Protective Effect of the Sulfated Agaran Isolated from the Red Seaweed Laurencia aldingensis Against Toxic Effects of the Venom of the Snake, Lachesis muta.Mar Biotechnol (NY). 2016 Dec; 18(6):619-629.MB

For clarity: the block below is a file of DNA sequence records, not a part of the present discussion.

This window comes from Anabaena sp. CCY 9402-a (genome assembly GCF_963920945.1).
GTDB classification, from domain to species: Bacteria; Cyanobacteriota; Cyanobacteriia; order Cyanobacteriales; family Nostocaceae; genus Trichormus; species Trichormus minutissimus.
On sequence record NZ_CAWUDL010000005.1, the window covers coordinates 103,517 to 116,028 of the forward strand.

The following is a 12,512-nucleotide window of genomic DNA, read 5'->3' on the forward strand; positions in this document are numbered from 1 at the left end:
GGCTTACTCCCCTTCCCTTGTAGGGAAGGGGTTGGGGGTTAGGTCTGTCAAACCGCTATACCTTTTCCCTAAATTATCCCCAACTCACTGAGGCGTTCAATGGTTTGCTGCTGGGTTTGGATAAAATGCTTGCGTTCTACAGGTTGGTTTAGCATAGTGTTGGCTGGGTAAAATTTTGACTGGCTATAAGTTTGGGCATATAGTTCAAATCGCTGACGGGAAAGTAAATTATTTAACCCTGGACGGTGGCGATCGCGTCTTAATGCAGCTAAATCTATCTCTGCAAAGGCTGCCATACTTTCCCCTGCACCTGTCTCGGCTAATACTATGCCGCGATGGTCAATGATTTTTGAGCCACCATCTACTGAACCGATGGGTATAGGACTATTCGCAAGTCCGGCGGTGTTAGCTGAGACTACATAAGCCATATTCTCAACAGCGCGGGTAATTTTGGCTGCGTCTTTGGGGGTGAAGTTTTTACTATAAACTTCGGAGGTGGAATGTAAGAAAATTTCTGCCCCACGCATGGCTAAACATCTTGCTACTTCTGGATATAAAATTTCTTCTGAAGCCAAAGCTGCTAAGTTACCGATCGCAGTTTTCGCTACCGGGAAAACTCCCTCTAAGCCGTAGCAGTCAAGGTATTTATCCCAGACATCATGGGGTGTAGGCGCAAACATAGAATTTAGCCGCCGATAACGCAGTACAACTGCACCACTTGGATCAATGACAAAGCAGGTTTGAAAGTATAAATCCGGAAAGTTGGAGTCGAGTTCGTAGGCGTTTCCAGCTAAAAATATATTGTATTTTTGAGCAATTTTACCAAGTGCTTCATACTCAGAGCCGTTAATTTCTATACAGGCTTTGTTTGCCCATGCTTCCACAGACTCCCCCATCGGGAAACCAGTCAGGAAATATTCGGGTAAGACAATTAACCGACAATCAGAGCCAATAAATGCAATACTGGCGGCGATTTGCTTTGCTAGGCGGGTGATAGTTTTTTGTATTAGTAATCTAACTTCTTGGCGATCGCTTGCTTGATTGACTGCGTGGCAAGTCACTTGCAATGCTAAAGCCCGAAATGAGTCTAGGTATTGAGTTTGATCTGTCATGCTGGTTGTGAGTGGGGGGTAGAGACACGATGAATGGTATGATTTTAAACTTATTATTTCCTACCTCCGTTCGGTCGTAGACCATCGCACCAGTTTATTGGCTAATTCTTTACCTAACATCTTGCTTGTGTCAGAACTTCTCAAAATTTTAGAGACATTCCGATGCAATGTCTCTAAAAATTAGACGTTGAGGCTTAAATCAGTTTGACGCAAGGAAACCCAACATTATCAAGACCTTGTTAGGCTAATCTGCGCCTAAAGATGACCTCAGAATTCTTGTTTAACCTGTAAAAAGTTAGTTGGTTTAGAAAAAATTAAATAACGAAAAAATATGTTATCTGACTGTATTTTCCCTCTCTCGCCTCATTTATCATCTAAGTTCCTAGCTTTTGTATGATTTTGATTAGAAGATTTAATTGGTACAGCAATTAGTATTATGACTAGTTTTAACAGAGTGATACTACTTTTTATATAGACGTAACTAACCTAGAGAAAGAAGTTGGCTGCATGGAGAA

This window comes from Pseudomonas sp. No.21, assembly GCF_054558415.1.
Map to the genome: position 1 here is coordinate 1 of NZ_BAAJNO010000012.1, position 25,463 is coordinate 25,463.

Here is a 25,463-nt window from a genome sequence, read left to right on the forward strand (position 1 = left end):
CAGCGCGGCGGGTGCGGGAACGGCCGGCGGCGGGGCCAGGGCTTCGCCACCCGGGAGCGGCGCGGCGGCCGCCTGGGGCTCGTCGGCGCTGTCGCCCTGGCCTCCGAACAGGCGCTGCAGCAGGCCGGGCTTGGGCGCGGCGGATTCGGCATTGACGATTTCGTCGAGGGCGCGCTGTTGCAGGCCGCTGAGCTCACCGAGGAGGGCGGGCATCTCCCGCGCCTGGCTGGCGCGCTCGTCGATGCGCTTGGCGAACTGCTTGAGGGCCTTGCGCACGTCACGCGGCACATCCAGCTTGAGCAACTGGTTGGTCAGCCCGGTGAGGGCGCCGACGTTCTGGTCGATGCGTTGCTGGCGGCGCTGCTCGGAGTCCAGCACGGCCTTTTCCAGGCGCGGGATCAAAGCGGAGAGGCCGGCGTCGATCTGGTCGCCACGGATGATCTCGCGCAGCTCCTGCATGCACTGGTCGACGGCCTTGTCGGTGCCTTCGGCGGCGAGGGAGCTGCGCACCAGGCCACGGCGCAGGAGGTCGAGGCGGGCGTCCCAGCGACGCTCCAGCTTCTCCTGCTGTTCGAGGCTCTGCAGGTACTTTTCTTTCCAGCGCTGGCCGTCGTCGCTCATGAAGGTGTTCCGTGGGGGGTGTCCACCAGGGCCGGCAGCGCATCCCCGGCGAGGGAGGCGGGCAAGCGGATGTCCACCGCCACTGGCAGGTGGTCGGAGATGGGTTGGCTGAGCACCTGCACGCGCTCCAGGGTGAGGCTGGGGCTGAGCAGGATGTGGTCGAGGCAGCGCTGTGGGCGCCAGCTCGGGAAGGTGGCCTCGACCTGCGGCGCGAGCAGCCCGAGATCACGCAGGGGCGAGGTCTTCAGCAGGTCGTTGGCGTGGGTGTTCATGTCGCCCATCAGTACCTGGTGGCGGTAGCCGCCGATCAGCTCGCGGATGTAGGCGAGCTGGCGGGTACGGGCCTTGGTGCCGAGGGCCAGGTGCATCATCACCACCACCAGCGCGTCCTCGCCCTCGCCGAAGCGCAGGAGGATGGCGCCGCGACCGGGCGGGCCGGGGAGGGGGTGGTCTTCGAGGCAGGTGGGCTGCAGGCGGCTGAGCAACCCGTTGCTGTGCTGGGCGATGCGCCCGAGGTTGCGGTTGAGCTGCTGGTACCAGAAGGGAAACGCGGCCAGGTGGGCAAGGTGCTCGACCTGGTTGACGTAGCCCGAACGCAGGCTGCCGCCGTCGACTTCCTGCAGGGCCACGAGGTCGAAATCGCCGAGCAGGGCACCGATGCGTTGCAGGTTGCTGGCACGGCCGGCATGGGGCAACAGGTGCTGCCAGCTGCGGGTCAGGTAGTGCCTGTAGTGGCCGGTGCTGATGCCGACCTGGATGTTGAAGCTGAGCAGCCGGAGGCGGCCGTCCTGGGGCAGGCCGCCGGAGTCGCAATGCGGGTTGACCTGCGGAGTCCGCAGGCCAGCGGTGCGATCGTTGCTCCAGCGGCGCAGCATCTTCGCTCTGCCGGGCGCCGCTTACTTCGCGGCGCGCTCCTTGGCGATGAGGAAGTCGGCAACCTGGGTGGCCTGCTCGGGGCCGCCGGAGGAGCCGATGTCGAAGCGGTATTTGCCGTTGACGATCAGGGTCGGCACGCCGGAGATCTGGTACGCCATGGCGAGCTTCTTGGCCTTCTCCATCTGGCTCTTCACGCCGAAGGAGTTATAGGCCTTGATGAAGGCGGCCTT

Snakebite is a serious occupational hazard affecting mainly rural populations of tropical and subtropical developing countries. Lachesis muta (Bushmaster) bites are extremely serious but are rarely reported in the literature. Bushmaster envenomings are characterized by intense local pain, edema, neurotoxicity, hypotension, local hemorrhage, and dramatic systemic alterations. Antivenom treatment has regularly been used for more than a century; however, it fails to neutralize local tissue damage and hemorrhage, leading to morbidity or disabilities in victims. Thus, the production and clinical use of antivenom must be improved. The present work characterizes, for the first time, a sulfated polysaccharide from the red seaweed, Laurencia aldingensis, including its neutralizing effect on some toxic activities of L. muta venom. Chemical and spectroscopic analyses showed that L. aldingensis produces sulfated agarans with the A-units partially C-2 sulfated or 6-O-methoxylated presetting the B-units in the cyclized (3,6-anhydro-α-L-galactose) or in the non-cyclized form (α-L-galactose). The latter is significantly substituted by sulfate groups on C-6. In vitro and in vivo assays showed that this sulfated agaran inhibited hemolysis, coagulation, proteolysis, edema, and hemorrhage of L. muta venom. Neutralization of hemorrhagic activity was also observed when the agaran was administered by different routes and after or before the venom injection. Furthermore, the agaran blocked the edema caused by a phospholipase A2 isolated from the L. muta venom. Experimental evidence therefore indicates that the sulfated agaran of L. aldingensis has potential to aid antivenom therapy of accidents caused by L. muta venom and may help to develop more effective antivenom treatments of snake bites in general.